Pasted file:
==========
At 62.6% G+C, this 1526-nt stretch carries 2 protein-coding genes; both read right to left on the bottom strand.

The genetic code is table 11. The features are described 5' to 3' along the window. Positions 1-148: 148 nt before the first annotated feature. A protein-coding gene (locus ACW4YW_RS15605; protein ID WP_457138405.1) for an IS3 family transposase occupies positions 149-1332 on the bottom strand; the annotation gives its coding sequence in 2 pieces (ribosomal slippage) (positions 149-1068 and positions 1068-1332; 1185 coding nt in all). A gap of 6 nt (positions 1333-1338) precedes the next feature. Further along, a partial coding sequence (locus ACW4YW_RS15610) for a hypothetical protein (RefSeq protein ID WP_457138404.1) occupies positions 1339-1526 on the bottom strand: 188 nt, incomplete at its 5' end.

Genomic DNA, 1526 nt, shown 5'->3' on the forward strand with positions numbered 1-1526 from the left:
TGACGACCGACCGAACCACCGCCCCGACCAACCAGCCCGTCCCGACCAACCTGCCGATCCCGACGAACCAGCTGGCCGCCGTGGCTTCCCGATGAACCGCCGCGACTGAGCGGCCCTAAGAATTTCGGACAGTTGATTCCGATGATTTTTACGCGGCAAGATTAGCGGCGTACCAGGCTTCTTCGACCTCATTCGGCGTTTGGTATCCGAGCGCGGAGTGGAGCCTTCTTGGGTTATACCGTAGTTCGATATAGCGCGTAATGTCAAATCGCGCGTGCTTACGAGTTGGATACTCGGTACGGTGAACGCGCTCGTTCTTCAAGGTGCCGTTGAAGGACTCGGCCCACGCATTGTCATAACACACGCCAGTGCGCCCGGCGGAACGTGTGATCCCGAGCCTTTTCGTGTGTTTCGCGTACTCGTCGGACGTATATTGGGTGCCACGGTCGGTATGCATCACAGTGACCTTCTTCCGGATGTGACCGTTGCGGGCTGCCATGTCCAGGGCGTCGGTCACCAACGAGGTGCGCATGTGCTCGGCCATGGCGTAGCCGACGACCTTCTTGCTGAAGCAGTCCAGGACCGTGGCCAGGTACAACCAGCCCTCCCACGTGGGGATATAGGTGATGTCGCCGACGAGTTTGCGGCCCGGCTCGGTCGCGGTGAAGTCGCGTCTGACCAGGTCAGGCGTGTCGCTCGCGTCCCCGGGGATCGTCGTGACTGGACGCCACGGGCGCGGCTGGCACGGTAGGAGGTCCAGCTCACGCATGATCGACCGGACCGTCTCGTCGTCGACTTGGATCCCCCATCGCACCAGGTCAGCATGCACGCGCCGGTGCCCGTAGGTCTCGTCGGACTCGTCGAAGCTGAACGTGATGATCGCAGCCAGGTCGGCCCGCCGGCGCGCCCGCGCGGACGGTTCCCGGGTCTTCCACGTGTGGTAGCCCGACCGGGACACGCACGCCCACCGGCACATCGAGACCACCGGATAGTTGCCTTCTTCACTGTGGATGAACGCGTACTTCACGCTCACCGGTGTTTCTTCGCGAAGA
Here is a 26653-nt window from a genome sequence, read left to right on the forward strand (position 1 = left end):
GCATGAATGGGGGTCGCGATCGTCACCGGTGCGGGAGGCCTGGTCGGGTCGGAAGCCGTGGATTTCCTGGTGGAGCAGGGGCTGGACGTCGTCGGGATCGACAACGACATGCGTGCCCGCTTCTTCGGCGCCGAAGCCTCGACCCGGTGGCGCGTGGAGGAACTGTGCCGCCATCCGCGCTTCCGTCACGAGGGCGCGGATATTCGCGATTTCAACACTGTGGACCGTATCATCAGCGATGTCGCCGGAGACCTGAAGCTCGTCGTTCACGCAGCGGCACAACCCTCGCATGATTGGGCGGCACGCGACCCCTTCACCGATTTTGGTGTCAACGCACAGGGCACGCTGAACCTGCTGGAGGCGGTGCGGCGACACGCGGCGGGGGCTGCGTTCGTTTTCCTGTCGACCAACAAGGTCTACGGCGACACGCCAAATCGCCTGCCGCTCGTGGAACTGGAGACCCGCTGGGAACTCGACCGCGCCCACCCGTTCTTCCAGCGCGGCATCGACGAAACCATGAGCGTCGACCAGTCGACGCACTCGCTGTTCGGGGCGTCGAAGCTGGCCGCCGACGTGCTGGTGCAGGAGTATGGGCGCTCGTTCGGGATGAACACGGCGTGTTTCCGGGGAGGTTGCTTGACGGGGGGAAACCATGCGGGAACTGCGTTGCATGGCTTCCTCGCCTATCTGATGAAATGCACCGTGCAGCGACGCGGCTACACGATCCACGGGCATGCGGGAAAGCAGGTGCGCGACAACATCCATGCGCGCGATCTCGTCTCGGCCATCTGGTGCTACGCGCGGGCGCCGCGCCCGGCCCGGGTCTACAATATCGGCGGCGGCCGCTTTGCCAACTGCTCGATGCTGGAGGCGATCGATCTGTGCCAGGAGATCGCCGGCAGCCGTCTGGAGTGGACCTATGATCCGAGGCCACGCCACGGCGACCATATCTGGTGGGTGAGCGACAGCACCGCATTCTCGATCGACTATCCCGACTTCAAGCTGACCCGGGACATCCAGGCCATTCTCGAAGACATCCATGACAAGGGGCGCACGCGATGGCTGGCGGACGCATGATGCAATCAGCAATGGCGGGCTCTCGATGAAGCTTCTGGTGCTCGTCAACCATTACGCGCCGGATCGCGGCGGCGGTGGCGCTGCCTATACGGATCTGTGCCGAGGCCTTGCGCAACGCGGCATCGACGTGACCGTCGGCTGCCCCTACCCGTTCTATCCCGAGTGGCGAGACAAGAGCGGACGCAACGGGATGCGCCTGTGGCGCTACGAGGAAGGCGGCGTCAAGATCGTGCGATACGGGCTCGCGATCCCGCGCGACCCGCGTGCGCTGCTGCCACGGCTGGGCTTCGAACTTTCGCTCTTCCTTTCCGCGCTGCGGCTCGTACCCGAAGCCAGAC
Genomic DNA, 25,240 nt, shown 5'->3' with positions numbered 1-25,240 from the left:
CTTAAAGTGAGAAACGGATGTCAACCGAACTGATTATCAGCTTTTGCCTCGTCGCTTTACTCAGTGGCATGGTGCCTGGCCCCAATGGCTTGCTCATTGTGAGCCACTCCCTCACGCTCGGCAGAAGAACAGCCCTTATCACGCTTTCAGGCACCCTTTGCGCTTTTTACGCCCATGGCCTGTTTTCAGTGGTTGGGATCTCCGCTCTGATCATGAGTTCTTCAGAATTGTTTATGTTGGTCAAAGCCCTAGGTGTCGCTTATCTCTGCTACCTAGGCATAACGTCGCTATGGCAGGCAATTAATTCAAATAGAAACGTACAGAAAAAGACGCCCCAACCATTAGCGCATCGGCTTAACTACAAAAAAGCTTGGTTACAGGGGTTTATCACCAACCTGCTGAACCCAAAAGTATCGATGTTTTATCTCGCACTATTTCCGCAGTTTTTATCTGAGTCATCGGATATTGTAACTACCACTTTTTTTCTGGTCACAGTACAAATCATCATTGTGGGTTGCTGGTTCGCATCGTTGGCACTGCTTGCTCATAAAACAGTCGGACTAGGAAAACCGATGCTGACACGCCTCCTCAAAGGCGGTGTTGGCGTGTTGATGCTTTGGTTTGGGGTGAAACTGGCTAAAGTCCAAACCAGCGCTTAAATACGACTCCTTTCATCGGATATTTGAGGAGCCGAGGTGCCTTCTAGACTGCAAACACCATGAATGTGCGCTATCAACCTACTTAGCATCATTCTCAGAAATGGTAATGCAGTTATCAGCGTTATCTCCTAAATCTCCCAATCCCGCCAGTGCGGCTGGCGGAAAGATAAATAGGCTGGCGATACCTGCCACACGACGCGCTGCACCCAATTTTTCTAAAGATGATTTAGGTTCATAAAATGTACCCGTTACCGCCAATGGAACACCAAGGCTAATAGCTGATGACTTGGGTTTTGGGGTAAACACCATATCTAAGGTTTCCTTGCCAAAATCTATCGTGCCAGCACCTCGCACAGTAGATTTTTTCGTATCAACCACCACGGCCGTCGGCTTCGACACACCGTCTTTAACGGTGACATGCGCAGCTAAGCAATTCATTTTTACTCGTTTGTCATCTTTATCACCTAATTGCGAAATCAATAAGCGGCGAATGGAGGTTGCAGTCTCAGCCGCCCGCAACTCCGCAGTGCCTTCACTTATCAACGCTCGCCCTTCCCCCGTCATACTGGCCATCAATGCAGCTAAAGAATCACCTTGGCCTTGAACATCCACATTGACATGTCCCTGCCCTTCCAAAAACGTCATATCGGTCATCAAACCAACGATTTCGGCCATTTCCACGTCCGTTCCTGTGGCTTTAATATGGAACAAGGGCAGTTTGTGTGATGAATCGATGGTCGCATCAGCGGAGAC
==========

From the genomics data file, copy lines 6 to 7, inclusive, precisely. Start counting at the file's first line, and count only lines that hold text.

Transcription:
GCATGAATGGGGGTCGCGATCGTCACCGGTGCGGGAGGCCTGGTCGGGTCGGAAGCCGTGGATTTCCTGGTGGAGCAGGGGCTGGACGTCGTCGGGATCGACAACGACATGCGTGCCCGCTTCTTCGGCGCCGAAGCCTCGACCCGGTGGCGCGTGGAGGAACTGTGCCGCCATCCGCGCTTCCGTCACGAGGGCGCGGATATTCGCGATTTCAACACTGTGGACCGTATCATCAGCGATGTCGCCGGAGACCTGAAGCTCGTCGTTCACGCAGCGGCACAACCCTCGCATGATTGGGCGGCACGCGACCCCTTCACCGATTTTGGTGTCAACGCACAGGGCACGCTGAACCTGCTGGAGGCGGTGCGGCGACACGCGGCGGGGGCTGCGTTCGTTTTCCTGTCGACCAACAAGGTCTACGGCGACACGCCAAATCGCCTGCCGCTCGTGGAACTGGAGACCCGCTGGGAACTCGACCGCGCCCACCCGTTCTTCCAGCGCGGCATCGACGAAACCATGAGCGTCGACCAGTCGACGCACTCGCTGTTCGGGGCGTCGAAGCTGGCCGCCGACGTGCTGGTGCAGGAGTATGGGCGCTCGTTCGGGATGAACACGGCGTGTTTCCGGGGAGGTTGCTTGACGGGGGGAAACCATGCGGGAACTGCGTTGCATGGCTTCCTCGCCTATCTGATGAAATGCACCGTGCAGCGACGCGGCTACACGATCCACGGGCATGCGGGAAAGCAGGTGCGCGACAACATCCATGCGCGCGATCTCGTCTCGGCCATCTGGTGCTACGCGCGGGCGCCGCGCCCGGCCCGGGTCTACAATATCGGCGGCGGCCGCTTTGCCAACTGCTCGATGCTGGAGGCGATCGATCTGTGCCAGGAGATCGCCGGCAGCCGTCTGGAGTGGACCTATGATCCGAGGCCACGCCACGGCGACCATATCTGGTGGGTGAGCGACAGCACCGCATTCTCGATCGACTATCCCGACTTCAAGCTGACCCGGGACATCCAGGCCATTCTCGAAGACATCCATGACAAGGGGCGCACGCGATGGCTGGCGGACGCATGATGCAATCAGCAATGGCGGGCTCTCGATGAAGCTTCTGGTGCTCGTCAACCATTACGCGCCGGATCGCGGCGGCGGTGGCGCTGCCTATACGGATCTGTGCCGAGGCCTTGCGCAACGCGGCATCGACGTGACCGTCGGCTGCCCCTACCCGTTCTATCCCGAGTGGCGAGACAAGAGCGGACGCAACGGGATGCGCCTGTGGCGCTACGAGGAAGGCGGCGTCAAGATCGTGCGATACGGGCTCGCGATCCCGCGCGACCCGCGTGCGCTGCTGCCACGGCTGGGCTTCGAACTTTCGCTCTTCCTTTCCGCGCTGCGGCTCGTACCCGAAGCCAGAC
Genomic DNA, 25,240 nt, shown 5'->3' with positions numbered 1-25,240 from the left: